Boston’s Jayson Tatum: ‘The kid is special.’ Just ask LeBron James.

LOS ANGELES — Boston’s Jayson Tatum chose to keep a postgame exchange with Los Angeles Lakers star LeBron James to himself.

James, however, didn’t hold back when asked what he thought of Tatum following Tatum’s career-high 41 points in Los Angeles’ 114-112 victory over Boston on Feb. 23.

"The kid is special," James said. "There’s a reason he’s a first-time All-Star. He’s been special all year."

James followed up on Instagram with a photo of him and Tatum at the scorer’s table getting ready to check in and the caption, “That boi to the left of me is an ABSOLUTE PROBLEM.”

Tatum, who turned 22 on Tuesday, is playing the best basketball of his career, and his star is bursting game by game. It’s difficult to pinpoint the precise moment Tatum’s ascent began because he has had a strong season.

But let’s start with his 39-point, 12-rebound performance in a victory against Charlotte on Dec. 22.

Before that game, Tatum averaged an All-Star worthy 23.5 points, 7.1 rebounds, 2.9 assists and 1.3 steals and shot 45% from the field and 39.6% on 3-pointers. But starting with that Hornets game, he is averaging 25.7 points while shooting 48.2% from the field and 43.5% on 3's.

“Tatum has reached a new height – superstar level,” Celtics teammate Jaylen Brown said. “We’ve all got to continue to improve with him. The way he’s playing is unreal. We’ve got to continue to find ways to allow him to reach his potential. … I’ve enjoyed watching him.”

In February, he averaged at least 30 points, becoming just the fifth Celtic to reach that average for a month, joining John Havlicek, Larry Bird, Paul Pierce and Isaiah Thomas.

He scored a career-high 41 points in that Lakers game and has scored at least 30 points in seven of his past 10 games, including four straight.

“That’s what he does. … He’s been at that level for us for a long time,” coach Brad Stevens said.

Jayson Tatum became just the fifth Celtic player to average 30 points in a month. (Photo: Troy Wayrynen, USA TODAY Sports)

Stevens is partially right. Go back to Boston’s 2018 Eastern Conference finals series against Cleveland. Tatum, then just a rookie, was the second-best player on the court after James.

Stevens is also partially wrong. Tatum’s stats were fine last season, but the Celtics were caught up in Kyrie Irving drama. And Irving and Tatum have a friendship, a Duke connection, and at one point they shared the same agent.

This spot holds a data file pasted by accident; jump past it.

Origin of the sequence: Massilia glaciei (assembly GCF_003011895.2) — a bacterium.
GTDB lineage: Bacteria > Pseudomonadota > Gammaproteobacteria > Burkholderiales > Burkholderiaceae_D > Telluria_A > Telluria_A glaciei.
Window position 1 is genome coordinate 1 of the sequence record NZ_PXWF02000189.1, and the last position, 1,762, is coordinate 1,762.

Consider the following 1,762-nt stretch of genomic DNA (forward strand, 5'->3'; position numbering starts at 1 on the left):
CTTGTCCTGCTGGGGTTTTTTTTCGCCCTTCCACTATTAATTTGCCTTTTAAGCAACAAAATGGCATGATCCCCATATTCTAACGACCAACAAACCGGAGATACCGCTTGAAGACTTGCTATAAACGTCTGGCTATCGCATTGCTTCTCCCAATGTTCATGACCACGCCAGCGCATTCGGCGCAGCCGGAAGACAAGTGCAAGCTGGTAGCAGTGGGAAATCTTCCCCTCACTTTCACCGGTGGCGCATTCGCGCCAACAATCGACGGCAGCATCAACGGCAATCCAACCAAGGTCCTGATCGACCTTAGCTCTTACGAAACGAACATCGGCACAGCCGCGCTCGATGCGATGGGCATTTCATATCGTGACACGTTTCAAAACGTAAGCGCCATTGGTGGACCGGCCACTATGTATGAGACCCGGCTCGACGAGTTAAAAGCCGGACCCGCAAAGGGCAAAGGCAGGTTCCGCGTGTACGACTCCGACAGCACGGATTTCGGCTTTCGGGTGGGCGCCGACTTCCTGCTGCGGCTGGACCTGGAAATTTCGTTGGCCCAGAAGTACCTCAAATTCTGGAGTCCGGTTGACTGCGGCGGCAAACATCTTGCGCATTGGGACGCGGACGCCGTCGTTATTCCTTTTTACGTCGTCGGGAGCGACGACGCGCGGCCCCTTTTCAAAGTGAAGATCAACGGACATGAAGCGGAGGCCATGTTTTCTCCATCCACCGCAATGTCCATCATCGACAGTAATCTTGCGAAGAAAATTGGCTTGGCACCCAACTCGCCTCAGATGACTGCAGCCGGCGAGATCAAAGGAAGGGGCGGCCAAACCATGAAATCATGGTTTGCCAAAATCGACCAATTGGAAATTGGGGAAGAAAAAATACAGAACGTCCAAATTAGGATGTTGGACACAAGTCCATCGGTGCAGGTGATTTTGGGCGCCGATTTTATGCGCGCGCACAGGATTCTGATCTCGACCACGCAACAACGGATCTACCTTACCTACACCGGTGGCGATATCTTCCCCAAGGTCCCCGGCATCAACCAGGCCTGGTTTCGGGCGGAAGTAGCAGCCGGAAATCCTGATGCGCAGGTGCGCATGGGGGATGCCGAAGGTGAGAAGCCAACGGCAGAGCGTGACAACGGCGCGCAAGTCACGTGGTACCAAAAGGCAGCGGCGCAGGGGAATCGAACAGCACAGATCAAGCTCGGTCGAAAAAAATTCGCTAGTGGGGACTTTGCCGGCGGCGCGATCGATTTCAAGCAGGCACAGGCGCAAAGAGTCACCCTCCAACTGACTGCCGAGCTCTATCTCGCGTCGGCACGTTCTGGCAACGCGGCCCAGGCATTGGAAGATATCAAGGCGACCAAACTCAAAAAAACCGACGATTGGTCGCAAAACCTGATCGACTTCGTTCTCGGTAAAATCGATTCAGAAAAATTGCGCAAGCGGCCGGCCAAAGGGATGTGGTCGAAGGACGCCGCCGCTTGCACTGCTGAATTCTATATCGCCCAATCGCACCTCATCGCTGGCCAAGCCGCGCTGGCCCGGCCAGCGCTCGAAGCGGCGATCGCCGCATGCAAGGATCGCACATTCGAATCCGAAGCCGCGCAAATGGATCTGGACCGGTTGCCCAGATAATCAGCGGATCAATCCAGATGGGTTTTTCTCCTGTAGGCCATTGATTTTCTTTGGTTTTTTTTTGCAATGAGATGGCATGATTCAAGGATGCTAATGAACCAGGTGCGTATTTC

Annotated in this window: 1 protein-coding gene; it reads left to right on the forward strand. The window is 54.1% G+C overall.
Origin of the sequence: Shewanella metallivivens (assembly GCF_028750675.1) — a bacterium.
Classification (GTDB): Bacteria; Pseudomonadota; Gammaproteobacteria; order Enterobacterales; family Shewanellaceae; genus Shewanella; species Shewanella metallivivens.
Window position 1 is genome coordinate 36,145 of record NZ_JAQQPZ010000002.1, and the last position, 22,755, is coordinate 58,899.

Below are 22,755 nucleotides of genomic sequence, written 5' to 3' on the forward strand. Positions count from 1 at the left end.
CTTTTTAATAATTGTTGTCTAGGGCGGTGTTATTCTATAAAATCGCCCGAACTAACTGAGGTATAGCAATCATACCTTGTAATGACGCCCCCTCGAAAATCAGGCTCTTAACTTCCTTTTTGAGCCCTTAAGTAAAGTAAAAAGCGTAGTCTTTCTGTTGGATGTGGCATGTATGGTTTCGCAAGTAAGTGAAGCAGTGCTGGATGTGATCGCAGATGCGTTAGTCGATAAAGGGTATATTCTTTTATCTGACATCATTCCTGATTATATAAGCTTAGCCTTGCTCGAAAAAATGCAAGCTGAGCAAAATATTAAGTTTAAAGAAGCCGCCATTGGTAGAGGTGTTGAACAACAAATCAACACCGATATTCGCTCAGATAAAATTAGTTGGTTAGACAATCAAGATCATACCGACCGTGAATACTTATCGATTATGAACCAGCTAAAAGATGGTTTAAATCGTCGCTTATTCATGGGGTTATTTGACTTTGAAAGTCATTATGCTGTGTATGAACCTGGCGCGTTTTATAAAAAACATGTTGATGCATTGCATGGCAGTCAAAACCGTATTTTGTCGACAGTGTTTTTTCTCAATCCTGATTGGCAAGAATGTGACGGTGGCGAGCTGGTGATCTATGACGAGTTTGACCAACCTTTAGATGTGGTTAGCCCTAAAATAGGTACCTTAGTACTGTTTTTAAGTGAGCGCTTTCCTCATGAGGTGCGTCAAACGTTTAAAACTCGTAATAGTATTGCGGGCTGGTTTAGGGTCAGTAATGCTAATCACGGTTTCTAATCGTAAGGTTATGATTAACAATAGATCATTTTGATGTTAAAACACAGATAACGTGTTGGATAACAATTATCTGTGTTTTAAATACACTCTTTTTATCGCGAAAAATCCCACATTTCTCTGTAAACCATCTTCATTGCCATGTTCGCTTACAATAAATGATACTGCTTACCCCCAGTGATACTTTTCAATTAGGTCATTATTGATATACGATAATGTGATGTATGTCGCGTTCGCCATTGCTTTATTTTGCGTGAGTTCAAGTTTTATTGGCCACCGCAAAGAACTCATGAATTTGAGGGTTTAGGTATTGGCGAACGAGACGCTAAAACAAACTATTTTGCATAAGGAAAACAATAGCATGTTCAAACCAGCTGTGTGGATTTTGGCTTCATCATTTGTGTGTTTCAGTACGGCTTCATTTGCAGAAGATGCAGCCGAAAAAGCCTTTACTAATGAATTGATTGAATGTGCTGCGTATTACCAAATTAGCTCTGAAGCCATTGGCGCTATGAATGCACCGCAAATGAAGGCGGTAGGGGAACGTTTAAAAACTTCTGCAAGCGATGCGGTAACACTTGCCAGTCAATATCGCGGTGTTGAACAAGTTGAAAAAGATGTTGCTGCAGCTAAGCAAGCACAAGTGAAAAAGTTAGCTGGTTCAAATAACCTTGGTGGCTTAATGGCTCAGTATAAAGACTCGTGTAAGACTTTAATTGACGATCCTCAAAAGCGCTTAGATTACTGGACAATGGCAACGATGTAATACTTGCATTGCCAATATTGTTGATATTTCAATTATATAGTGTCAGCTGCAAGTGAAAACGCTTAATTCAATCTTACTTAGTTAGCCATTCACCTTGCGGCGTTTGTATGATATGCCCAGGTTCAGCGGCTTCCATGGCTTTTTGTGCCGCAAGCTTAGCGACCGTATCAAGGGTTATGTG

Tatum acknowledged in an ESPN interview he wasn’t always happy and felt caught in the middle. He said it impacted his play, especially defensively.

Tatum’s offense needed refinement after last season in which he didn’t score in the paint enough, took too many mid-range shots and not enough 3's. He went to work in the offseason with trainer Drew Hanlen and has an on-going dialogue and workout routine with Celtics assistant coach Jay Larranaga.

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This season, he has reduced his mid-range shots (he still shoots them though) and has taken more 3's already this season (389) than he did last season (311), increasing his above-the-break 3-point percentage by nearly three points. He has also taken more shots inside of 5 feet.

He’s a smarter and more efficient shooter and scorer, and he has taken Stevens’ challenge to become a better defender. He has the ability to develop into one of those elite two-way players, like Kawhi Leonard and Paul George.

 “The first thing that comes to mind is just how much does it mean to you to be great?” Tatum said. “How hard are you willing to work to — how much are you willing to sacrifice to be as great as you can?”

He has to improve on both ends, especially learning how to make plays out of a double-team because he’s going to receive that kind of attention when he has the basketball.

He was just 21 when he made this year’s All-Star team, and Celtics great Paul Pierce said Tatum is “going to be better than me.”

At All-Star Weekend, Tatum, who also has a chance to make his first All-NBA team, said, “I’m just trying to earn the respect of the guys that I looked up to.”

Follow NBA reporter Jeff Zillgitt on Twitter @JeffZillgitt

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